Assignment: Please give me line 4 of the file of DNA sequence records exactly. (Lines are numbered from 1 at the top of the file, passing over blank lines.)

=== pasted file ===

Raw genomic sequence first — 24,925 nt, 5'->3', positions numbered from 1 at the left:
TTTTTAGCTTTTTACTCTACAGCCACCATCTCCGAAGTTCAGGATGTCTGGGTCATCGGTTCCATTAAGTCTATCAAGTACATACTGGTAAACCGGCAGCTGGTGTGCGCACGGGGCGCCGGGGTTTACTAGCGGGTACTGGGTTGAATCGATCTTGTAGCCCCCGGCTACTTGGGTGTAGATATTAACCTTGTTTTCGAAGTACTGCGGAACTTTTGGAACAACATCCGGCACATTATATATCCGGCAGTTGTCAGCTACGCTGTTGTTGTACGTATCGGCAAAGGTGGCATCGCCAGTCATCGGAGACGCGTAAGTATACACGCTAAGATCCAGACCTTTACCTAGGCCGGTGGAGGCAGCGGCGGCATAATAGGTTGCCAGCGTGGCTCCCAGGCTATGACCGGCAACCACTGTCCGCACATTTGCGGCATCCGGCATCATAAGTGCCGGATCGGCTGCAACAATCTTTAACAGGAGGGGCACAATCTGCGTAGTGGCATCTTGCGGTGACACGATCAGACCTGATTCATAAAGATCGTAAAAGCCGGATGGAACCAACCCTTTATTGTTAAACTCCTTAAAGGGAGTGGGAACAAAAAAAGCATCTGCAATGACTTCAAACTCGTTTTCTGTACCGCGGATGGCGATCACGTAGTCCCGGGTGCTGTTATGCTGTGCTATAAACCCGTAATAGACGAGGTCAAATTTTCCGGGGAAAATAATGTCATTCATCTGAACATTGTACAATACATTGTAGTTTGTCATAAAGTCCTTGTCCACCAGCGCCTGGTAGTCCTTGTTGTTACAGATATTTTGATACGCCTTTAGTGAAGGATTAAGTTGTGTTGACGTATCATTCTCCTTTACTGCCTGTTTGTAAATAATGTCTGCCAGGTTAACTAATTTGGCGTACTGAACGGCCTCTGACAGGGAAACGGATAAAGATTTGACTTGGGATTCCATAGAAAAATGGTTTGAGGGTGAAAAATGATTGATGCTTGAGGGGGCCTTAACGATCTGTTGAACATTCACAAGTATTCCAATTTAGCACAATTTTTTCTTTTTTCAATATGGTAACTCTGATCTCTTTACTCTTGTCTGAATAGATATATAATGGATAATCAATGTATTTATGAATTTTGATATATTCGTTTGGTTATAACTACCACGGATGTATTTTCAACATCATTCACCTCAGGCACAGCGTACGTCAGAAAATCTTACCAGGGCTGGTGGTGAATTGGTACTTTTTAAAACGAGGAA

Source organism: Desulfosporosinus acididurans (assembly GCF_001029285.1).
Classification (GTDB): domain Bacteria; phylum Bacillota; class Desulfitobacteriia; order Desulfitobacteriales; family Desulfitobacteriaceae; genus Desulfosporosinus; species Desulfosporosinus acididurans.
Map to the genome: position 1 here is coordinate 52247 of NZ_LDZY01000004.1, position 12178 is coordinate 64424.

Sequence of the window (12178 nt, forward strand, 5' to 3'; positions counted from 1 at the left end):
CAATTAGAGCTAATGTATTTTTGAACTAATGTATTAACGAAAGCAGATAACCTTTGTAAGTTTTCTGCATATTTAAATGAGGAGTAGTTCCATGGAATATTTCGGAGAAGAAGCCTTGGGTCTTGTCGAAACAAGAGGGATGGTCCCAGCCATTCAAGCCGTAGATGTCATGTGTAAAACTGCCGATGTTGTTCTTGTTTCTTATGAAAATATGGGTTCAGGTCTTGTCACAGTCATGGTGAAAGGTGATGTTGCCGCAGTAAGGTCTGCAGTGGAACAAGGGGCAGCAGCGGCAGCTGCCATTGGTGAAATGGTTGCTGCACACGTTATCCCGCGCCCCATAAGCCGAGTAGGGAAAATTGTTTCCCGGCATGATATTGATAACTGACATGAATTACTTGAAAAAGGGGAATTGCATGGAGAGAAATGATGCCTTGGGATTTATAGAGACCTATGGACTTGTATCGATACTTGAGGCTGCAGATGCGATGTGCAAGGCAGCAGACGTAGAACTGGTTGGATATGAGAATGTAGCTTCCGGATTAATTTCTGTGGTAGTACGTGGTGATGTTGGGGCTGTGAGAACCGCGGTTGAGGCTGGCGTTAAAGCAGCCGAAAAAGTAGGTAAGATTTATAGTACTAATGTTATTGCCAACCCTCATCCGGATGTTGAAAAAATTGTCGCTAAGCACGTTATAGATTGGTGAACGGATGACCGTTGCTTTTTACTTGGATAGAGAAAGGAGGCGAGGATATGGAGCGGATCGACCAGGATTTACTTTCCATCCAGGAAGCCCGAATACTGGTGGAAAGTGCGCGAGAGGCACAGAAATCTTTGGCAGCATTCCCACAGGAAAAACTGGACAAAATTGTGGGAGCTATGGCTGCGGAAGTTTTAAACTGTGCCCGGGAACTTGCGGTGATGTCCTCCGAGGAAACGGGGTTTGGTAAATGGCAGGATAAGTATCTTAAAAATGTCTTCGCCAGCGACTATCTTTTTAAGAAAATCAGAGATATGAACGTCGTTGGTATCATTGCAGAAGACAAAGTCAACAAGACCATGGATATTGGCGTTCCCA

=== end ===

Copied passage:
Classification (GTDB): domain Bacteria; phylum Bacillota; class Desulfitobacteriia; order Desulfitobacteriales; family Desulfitobacteriaceae; genus Desulfosporosinus; species Desulfosporosinus acididurans.